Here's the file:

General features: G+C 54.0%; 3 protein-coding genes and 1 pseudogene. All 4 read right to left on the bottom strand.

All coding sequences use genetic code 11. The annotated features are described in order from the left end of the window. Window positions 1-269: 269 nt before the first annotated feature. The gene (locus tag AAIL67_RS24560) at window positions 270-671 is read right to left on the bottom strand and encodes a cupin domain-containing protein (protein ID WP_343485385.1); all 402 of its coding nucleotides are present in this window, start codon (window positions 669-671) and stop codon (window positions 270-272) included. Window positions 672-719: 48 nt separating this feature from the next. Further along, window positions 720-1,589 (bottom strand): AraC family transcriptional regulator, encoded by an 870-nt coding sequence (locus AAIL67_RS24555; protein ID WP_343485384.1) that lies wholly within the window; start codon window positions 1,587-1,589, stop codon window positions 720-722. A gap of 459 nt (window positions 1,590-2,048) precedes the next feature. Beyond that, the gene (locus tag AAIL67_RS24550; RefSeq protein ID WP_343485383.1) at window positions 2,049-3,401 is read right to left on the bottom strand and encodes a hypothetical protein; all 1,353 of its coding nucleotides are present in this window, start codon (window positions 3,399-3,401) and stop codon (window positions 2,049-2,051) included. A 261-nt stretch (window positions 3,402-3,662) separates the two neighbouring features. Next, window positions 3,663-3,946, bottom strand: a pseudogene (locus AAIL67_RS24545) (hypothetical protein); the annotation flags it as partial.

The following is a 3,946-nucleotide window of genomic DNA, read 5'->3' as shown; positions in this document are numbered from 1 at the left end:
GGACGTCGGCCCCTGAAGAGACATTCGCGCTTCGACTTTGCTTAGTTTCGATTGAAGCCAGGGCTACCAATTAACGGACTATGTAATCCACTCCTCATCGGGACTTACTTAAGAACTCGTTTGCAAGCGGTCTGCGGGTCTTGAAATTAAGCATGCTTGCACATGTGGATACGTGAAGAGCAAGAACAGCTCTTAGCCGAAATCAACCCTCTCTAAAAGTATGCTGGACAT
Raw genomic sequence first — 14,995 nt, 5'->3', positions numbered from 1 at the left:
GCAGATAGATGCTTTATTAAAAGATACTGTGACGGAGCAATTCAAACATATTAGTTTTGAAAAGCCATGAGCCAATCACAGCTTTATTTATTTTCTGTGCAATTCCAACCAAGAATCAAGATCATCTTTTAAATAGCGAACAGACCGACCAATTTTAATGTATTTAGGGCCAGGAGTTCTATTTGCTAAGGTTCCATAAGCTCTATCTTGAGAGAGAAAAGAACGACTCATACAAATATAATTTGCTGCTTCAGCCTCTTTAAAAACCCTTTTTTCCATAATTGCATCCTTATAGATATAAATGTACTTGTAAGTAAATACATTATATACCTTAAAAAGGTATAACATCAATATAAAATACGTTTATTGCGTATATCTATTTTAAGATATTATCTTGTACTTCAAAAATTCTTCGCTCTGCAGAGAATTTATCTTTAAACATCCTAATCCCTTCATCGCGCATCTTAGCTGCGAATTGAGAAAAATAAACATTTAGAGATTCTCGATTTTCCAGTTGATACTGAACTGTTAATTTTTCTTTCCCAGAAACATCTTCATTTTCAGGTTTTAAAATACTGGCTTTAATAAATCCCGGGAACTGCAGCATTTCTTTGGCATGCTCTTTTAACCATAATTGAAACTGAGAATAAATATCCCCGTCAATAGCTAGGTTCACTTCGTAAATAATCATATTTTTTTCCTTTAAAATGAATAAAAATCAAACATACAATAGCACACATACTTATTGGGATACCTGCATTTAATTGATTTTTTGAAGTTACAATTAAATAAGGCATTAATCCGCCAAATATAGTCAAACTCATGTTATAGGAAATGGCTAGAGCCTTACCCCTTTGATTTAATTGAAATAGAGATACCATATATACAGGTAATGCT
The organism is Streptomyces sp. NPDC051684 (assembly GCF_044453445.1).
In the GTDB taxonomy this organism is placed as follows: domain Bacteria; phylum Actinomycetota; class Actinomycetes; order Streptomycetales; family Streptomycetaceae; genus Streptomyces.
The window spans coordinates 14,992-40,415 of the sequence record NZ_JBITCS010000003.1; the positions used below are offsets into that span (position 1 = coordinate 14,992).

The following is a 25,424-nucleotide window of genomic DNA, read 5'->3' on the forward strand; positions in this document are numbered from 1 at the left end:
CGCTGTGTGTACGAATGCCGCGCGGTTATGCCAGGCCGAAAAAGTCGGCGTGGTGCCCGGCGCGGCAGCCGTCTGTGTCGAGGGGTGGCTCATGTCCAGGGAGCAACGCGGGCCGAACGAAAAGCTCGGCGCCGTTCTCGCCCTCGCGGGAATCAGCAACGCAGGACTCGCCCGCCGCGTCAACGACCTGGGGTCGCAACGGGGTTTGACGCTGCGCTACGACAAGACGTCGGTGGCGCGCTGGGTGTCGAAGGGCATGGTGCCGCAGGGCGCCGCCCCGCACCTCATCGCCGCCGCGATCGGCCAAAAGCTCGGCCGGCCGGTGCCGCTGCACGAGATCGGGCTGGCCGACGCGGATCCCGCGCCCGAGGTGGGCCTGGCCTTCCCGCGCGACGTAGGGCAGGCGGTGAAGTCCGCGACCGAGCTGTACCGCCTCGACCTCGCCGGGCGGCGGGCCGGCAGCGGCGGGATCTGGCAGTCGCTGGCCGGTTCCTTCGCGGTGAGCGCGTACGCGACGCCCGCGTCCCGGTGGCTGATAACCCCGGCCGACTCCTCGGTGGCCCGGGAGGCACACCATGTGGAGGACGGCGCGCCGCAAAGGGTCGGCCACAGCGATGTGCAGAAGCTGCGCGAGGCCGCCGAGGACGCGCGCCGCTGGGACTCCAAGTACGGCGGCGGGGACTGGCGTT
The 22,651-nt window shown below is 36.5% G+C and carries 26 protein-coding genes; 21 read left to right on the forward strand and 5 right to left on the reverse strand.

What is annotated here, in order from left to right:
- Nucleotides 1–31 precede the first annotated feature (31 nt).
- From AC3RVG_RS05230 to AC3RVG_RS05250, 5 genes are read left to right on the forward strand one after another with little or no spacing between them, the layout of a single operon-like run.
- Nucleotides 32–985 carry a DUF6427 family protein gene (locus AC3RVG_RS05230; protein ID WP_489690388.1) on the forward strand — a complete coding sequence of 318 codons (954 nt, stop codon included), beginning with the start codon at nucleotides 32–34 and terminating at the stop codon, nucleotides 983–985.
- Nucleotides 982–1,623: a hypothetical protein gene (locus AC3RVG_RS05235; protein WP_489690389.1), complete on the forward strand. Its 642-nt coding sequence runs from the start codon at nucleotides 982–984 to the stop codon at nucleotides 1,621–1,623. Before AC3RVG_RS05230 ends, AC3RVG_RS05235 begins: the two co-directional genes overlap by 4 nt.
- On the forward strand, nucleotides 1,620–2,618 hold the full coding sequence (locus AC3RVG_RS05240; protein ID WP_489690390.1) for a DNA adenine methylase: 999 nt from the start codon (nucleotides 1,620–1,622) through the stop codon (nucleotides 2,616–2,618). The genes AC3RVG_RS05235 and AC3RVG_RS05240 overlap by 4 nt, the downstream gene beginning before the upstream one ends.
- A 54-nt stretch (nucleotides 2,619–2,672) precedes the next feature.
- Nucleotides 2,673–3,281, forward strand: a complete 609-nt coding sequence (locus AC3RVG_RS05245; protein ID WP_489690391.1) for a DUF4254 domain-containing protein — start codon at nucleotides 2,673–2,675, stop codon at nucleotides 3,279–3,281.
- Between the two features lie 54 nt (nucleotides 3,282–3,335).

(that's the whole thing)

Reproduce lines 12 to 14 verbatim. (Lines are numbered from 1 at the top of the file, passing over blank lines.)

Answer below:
The 22,651-nt window shown below is 36.5% G+C and carries 26 protein-coding genes; 21 read left to right on the forward strand and 5 right to left on the reverse strand.

What is annotated here, in order from left to right:
- Nucleotides 1–31 precede the first annotated feature (31 nt).